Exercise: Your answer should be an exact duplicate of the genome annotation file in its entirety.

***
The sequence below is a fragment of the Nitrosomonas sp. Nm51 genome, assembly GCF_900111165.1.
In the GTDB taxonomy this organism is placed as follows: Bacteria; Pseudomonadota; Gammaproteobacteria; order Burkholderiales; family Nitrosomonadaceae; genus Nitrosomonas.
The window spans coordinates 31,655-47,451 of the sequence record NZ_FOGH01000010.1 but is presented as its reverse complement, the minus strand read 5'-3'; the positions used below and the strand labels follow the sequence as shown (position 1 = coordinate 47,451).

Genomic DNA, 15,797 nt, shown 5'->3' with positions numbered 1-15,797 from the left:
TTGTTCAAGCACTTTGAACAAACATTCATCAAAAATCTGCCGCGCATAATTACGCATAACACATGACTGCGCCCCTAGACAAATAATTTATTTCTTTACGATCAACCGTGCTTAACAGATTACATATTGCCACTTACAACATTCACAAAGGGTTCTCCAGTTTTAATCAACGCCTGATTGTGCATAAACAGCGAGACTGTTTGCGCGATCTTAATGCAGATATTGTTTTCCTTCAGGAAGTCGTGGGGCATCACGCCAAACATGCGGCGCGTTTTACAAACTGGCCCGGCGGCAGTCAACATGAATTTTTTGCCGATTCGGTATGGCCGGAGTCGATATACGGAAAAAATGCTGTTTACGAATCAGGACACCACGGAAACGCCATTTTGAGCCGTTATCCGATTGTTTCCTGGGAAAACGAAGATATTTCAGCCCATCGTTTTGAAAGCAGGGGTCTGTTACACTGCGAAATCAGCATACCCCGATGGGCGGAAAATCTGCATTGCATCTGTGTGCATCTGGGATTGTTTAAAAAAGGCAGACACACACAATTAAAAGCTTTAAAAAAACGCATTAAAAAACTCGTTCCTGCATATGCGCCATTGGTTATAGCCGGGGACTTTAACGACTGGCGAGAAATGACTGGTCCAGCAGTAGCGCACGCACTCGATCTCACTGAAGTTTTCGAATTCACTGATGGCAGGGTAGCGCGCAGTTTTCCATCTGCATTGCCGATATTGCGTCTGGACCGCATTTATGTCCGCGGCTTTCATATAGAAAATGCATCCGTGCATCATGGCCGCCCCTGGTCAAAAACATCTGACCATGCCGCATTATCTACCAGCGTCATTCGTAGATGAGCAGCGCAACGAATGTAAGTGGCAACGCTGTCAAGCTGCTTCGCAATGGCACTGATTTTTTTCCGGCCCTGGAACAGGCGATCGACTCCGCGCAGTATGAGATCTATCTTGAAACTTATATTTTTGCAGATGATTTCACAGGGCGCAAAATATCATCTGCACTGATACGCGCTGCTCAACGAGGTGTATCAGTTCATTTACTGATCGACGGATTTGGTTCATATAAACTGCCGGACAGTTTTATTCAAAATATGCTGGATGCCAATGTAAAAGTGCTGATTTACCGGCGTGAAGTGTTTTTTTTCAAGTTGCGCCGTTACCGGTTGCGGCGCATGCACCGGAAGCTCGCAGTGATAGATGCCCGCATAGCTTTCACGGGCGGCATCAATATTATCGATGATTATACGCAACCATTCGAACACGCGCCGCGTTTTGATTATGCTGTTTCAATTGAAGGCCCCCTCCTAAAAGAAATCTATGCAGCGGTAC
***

The sequence below is a fragment of the Nitrosomonas sp. Nm51 genome, assembly GCF_900111165.1.
In the GTDB taxonomy this organism is placed as follows: Bacteria; Pseudomonadota; Gammaproteobacteria; order Burkholderiales; family Nitrosomonadaceae; genus Nitrosomonas.
The window spans coordinates 31,655-47,451 of the sequence record NZ_FOGH01000010.1 but is presented as its reverse complement, the minus strand read 5'-3'; the positions used below and the strand labels follow the sequence as shown (position 1 = coordinate 47,451).

Genomic DNA, 15,797 nt, shown 5'->3' with positions numbered 1-15,797 from the left:
TTGTTCAAGCACTTTGAACAAACATTCATCAAAAATCTGCCGCGCATAATTACGCATAACACATGACTGCGCCCCTAGACAAATAATTTATTTCTTTACGATCAACCGTGCTTAACAGATTACATATTGCCACTTACAACATTCACAAAGGGTTCTCCAGTTTTAATCAACGCCTGATTGTGCATAAACAGCGAGACTGTTTGCGCGATCTTAATGCAGATATTGTTTTCCTTCAGGAAGTCGTGGGGCATCACGCCAAACATGCGGCGCGTTTTACAAACTGGCCCGGCGGCAGTCAACATGAATTTTTTGCCGATTCGGTATGGCCGGAGTCGATATACGGAAAAAATGCTGTTTACGAATCAGGACACCACGGAAACGCCATTTTGAGCCGTTATCCGATTGTTTCCTGGGAAAACGAAGATATTTCAGCCCATCGTTTTGAAAGCAGGGGTCTGTTACACTGCGAAATCAGCATACCCCGATGGGCGGAAAATCTGCATTGCATCTGTGTGCATCTGGGATTGTTTAAAAAAGGCAGACACACACAATTAAAAGCTTTAAAAAAACGCATTAAAAAACTCGTTCCTGCATATGCGCCATTGGTTATAGCCGGGGACTTTAACGACTGGCGAGAAATGACTGGTCCAGCAGTAGCGCACGCACTCGATCTCACTGAAGTTTTCGAATTCACTGATGGCAGGGTAGCGCGCAGTTTTCCATCTGCATTGCCGATATTGCGTCTGGACCGCATTTATGTCCGCGGCTTTCATATAGAAAATGCATCCGTGCATCATGGCCGCCCCTGGTCAAAAACATCTGACCATGCCGCATTATCTACCAGCGTCATTCGTAGATGAGCAGCGCAACGAATGTAAGTGGCAACGCTGTCAAGCTGCTTCGCAATGGCACTGATTTTTTTCCGGCCCTGGAACAGGCGATCGACTCCGCGCAGTATGAGATCTATCTTGAAACTTATATTTTTGCAGATGATTTCACAGGGCGCAAAATATCATCTGCACTGATACGCGCTGCTCAACGAGGTGTATCAGTTCATTTACTGATCGACGGATTTGGTTCATATAAACTGCCGGACAGTTTTATTCAAAATATGCTGGATGCCAATGTAAAAGTGCTGATTTACCGGCGTGAAGTGTTTTTTTTCAAGTTGCGCCGTTACCGGTTGCGGCGCATGCACCGGAAGCTCGCAGTGATAGATGCCCGCATAGCTTTCACGGGCGGCATCAATATTATCGATGATTATACGCAACCATTCGAACACGCGCCGCGTTTTGATTATGCTGTTTCAATTGAAGGCCCCCTCCTAAAAGAAATCTATGCAGCGGTAC